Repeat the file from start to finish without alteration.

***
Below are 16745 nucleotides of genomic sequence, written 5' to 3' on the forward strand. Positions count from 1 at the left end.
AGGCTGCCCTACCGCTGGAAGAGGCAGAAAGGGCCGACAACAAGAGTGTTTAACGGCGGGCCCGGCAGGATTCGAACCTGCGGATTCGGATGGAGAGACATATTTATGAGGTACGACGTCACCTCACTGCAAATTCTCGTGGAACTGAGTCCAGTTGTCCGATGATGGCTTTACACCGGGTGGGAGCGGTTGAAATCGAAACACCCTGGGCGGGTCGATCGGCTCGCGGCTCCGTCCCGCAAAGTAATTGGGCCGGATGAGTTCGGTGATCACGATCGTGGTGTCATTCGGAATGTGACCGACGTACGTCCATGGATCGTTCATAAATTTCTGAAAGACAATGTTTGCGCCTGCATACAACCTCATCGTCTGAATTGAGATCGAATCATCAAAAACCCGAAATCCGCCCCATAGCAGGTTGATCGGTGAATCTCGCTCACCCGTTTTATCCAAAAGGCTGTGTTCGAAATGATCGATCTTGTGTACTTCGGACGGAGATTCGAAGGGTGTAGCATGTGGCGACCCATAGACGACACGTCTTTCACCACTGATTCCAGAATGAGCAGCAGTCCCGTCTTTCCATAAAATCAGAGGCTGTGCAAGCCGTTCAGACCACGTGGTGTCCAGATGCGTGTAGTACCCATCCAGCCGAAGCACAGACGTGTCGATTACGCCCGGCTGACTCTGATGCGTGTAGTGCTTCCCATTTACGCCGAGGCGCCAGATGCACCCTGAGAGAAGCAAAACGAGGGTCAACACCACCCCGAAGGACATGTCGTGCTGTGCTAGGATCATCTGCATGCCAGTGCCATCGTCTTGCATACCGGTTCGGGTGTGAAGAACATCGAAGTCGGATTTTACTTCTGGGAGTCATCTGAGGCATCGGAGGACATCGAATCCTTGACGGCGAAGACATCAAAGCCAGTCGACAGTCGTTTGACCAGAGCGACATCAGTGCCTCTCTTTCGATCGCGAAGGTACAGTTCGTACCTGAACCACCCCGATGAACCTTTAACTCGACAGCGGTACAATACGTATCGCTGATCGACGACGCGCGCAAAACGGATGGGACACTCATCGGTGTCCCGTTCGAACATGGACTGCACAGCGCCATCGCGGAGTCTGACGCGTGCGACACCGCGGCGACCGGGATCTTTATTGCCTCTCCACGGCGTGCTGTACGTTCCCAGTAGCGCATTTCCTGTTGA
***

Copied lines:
Below are 16745 nucleotides of genomic sequence, written 5' to 3' on the forward strand. Positions count from 1 at the left end.
AGGCTGCCCTACCGCTGGAAGAGGCAGAAAGGGCCGACAACAAGAGTGTTTAACGGCGGGCCCGGCAGGATTCGAACCTGCGGATTCGGATGGAGAGACATATTTATGAGGTACGACGTCACCTCACTGCAAATTCTCGTGGAACTGAGTCCAGTTGTCCGATGATGGCTTTACACCGGGTGGGAGCGGTTGAAATCGAAACACCCTGGGCGGGTCGATCGGCTCGCGGCTCCGTCCCGCAAAGTAATTGGGCCGGATGAGTTCGGTGATCACGATCGTGGTGTCATTCGGAATGTGACCGACGTACGTCCATGGATCGTTCATAAATTTCTGAAAGACAATGTTTGCGCCTGCATACAACCTCATCGTCTGAATTGAGATCGAATCATCAAAAACCCGAAATCCGCCCCATAGCAGGTTGATCGGTGAATCTCGCTCACCCGTTTTATCCAAAAGGCTGTGTTCGAAATGATCGATCTTGTGTACTTCGGACGGAGATTCGAAGGGTGTAGCATGTGGCGACCCATAGACGACACGTCTTTCACCACTGATTCCAGAATGAGCAGCAGTCCCGTCTTTCCATAAAATCAGAGGCTGTGCAAGCCGTTCAGACCACGTGGTGTCCAGATGCGTGTAGTACCCATCCAGCCGAAGCACAGACGTGTCGATTACGCCCGGCTGACTCTGATGCGTGTAGTGCTTCCCATTTACGCCGAGGCGCCAGATGCACCCTGAGAGAAGCAAAACGAGGGTCAACACCACCCCGAAGGACATGTCGTGCTGTGCTAGGATCATCTGCATGCCAGTGCCATCGTCTTGCATACCGGTTCGGGTGTGAAGAACATCGAAGTCGGATTTTACTTCTGGGAGTCATCTGAGGCATCGGAGGACATCGAATCCTTGACGGCGAAGACATCAAAGCCAGTCGACAGTCGTTTGACCAGAGCGACATCAGTGCCTCTCTTTCGATCGCGAAGGTACAGTTCGTACCTGAACCACCCCGATGAACCTTTAACTCGACAGCGGTACAATACGTATCGCTGATCGACGACGCGCGCAAAACGGATGGGACACTCATCGGTGTCCCGTTCGAACATGGACTGCACAGCGCCATCGCGGAGTCTGACGCGTGCGACACCGCGGCGACCGGGATCTTTATTGCCTCTCCACGGCGTGCTGTACGTTCCCAGTAGCGCATTTCCTGTTGA